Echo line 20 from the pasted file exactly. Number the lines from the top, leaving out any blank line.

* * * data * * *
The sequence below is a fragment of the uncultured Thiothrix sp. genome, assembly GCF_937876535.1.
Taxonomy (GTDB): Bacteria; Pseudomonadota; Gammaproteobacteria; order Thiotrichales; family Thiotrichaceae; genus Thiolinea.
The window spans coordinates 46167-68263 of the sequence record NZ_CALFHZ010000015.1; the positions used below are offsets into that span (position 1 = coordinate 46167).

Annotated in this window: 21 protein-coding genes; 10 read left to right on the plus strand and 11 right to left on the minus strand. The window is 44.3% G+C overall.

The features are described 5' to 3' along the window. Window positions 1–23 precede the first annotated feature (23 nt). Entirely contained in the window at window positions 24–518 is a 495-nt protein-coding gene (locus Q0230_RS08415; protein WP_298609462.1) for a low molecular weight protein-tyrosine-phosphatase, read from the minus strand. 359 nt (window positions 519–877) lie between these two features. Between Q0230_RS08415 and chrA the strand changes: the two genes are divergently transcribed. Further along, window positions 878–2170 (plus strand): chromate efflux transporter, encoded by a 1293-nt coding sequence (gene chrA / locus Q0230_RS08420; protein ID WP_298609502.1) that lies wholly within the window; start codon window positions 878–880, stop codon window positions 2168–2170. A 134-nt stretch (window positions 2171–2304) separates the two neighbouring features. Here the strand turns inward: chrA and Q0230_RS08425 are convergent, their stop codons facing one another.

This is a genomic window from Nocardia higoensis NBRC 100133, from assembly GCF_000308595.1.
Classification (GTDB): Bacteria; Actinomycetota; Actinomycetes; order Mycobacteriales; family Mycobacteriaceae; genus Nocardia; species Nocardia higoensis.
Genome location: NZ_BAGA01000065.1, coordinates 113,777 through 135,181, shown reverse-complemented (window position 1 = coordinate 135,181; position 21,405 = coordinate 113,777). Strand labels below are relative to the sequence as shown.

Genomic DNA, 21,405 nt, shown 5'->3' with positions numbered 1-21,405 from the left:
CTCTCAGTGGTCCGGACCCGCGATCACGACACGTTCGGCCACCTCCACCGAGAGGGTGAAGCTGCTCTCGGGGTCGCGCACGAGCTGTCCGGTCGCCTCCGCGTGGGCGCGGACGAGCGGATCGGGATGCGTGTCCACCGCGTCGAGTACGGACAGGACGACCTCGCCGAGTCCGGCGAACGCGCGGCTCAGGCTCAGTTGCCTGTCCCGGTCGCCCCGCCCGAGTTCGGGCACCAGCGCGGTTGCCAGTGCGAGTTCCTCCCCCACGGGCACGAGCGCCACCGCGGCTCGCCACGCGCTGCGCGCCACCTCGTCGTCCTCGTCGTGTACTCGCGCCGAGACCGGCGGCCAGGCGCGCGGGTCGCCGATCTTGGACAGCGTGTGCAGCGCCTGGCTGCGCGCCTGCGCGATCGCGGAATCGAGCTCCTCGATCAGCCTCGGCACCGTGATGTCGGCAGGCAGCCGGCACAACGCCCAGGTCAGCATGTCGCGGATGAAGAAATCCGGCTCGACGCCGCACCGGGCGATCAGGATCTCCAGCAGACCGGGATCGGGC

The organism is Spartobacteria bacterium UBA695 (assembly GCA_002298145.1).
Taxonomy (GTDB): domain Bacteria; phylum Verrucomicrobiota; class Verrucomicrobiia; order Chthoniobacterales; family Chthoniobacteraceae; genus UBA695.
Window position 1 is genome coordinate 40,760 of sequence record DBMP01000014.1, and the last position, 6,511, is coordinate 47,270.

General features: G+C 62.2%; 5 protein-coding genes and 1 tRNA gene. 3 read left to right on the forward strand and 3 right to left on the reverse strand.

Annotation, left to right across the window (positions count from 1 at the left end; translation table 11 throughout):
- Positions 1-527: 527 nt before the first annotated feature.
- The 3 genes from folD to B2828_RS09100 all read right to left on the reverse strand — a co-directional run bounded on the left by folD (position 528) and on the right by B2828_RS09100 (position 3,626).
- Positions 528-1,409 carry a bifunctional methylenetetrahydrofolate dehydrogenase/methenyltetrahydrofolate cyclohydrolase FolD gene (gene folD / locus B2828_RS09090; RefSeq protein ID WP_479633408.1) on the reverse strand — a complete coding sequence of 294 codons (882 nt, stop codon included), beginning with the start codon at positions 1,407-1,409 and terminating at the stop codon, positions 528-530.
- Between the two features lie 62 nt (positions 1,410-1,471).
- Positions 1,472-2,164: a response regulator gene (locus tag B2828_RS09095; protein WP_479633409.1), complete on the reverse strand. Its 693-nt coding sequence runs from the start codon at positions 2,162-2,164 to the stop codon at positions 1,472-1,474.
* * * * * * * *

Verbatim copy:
- Positions 1,472-2,164: a response regulator gene (locus tag B2828_RS09095; protein WP_479633409.1), complete on the reverse strand. Its 693-nt coding sequence runs from the start codon at positions 2,162-2,164 to the stop codon at positions 1,472-1,474.